The water yield of the River Nile is becoming increasingly erratic as a result of climate change, which may have very grave consequences for Egypt.
To this day, the country of 98 million people is highly dependent on the river: 95 percent of the population lives along its banks, and 90 percent of the country’s water is also supplied by the Nile.
In recent years, however, the river’s water yield has undergone a number of changes due to global warming and human activities. Although in the region of the source of the Nile there is actually more rain than before, the distribution has become more irregular, and the torrential rains wash out fertile soil and block up the water channels of dams. In the near future, it is expected that there will be fewer years with near average water yields, while extremes (floods and droughts) will come to dominate.
Yet the country’s water demand exceeds what the river is able to supply year after year: reserves are running out, and the annual water deficit is as much as 20 billion cubic metres.
In Cairo, the water supply already fails regularly. In some districts, the taps are only turned on for three hours a day during the warmest months, but even then, a significant portion of the water is wasted due to the poor quality of the water network.
This year’s was the third hottest summer in Germany since the beginning of regular meteorological records in 1881, according to preliminary data from the Federal Meteorological Service.
In 2011, Laguna de Aculeo, one of the country’s favourite bathing resorts, still covered 12 square kilometres, and the lake was 6 metres deep – but since then, it has completely dried out.
The problem of the water shortages caused by global warming is much more complex than we have thought. In some parts of Africa, people not only need to face thirst but also the fact that the regions impacted by drought emit a quantity of carbon dioxide equivalent to the emissions of two hundred million cars each year.
According to a new report by the UN Intergovernmental Panel on Climate Change (IPCC) that focuses on the interaction between climate change, desertification and food security, if present land use habits are maintained, the planet’s capacity to produce food will drop drastically.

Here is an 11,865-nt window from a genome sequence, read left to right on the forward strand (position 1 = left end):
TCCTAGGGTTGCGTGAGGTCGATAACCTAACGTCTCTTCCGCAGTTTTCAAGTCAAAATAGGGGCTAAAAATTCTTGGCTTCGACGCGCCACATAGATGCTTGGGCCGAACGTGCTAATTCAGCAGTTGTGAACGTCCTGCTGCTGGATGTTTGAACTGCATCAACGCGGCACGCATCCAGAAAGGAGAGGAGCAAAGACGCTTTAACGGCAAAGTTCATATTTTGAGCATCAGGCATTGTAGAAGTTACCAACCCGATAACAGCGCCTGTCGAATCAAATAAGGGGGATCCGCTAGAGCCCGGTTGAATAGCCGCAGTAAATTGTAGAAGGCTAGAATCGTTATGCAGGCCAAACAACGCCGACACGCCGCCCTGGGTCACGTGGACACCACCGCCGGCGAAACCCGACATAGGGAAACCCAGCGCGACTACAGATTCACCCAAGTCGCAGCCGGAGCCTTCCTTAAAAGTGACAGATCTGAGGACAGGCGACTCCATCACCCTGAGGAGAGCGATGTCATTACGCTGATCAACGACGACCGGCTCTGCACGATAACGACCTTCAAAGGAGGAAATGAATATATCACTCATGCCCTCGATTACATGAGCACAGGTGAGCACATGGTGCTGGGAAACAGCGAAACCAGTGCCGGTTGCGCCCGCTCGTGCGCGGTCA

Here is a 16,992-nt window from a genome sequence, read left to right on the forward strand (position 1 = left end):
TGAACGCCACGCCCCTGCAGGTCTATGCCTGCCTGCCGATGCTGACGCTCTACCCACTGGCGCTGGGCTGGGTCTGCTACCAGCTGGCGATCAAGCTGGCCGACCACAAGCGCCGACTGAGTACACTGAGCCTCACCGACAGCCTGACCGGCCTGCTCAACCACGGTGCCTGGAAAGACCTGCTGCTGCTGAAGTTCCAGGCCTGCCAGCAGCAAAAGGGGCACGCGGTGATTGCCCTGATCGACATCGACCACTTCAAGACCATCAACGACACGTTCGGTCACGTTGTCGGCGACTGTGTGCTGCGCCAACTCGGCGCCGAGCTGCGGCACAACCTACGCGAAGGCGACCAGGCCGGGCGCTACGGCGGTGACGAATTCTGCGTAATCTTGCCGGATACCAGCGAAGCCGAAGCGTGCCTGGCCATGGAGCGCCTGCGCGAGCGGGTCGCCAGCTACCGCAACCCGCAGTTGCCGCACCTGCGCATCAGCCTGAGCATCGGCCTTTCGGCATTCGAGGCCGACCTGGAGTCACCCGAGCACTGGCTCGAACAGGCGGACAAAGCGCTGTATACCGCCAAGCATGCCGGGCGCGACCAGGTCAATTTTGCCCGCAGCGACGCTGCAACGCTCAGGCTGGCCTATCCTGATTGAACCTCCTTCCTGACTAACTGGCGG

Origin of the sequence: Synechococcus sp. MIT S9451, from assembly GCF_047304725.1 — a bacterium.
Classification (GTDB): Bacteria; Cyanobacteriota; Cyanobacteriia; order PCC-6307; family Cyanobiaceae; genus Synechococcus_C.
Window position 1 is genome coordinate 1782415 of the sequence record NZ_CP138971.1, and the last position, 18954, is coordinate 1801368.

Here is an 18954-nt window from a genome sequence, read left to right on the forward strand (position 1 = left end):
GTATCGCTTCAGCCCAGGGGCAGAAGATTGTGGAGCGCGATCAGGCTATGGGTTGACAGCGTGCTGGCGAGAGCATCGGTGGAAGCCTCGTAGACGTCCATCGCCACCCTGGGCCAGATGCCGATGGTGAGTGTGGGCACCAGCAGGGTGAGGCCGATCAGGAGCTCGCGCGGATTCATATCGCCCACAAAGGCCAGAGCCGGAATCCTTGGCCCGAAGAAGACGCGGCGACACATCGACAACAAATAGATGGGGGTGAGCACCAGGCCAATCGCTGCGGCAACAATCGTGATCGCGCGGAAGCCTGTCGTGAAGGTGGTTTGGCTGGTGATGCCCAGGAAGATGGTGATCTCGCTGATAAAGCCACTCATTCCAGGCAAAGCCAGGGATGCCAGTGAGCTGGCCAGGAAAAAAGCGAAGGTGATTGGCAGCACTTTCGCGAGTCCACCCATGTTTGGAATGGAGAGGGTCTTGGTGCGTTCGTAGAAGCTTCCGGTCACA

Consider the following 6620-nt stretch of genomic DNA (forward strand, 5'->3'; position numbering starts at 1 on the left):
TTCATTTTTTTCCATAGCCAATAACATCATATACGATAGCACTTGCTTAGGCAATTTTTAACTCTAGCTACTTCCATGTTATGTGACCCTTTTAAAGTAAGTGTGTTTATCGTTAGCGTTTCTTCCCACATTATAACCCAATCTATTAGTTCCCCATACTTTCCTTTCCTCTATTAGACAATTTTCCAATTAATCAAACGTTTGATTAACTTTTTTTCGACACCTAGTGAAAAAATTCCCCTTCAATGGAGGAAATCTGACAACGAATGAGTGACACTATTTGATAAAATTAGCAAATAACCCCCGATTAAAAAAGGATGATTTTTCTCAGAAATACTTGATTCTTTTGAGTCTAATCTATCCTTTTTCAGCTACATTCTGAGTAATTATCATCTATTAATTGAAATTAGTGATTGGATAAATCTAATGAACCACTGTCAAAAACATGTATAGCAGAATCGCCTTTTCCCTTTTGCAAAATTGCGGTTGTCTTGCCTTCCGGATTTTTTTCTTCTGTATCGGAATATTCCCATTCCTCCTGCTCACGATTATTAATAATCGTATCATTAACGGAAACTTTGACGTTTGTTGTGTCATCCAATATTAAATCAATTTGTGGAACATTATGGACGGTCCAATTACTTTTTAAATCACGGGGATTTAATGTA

The EU is contributing a further 50 million euro to alleviate drought damage in a number of Eastern and Central African countries. According to estimates, more than 4 million children and about 3 million pregnant women and breastfeeding mothers are undernourished in the region.
According to a report from the World Resources Institute, 17 countries are facing extremely high water stress, from India through Israel to Botswana. Many of the countries in question – which, collectively, are home to a quarter of the world’s population – are in the Middle East and North Africa.
Drought in the South African country that largely relies on hydroelectric power is causing not only shortages of drinking water but also power outages of up to 16 hours a day in the capital.
Unprecedented droughts, heat waves claiming more than a hundred lives: the summer of 2019 has made it clear for the whole world that India is in big trouble. How will climate change shape the future of the country?
Climate change is increasingly making itself felt in Europe, too: flash floods, heat waves, droughts and forest fires are on the rise on the continent.
Water shortages represent one of the most severe consequences of global warming, impacting growing numbers of people. In 2018, the Cape Town water crisis made global news. This year so far, the situation is the worst in India: millions are struggling to get water day after day.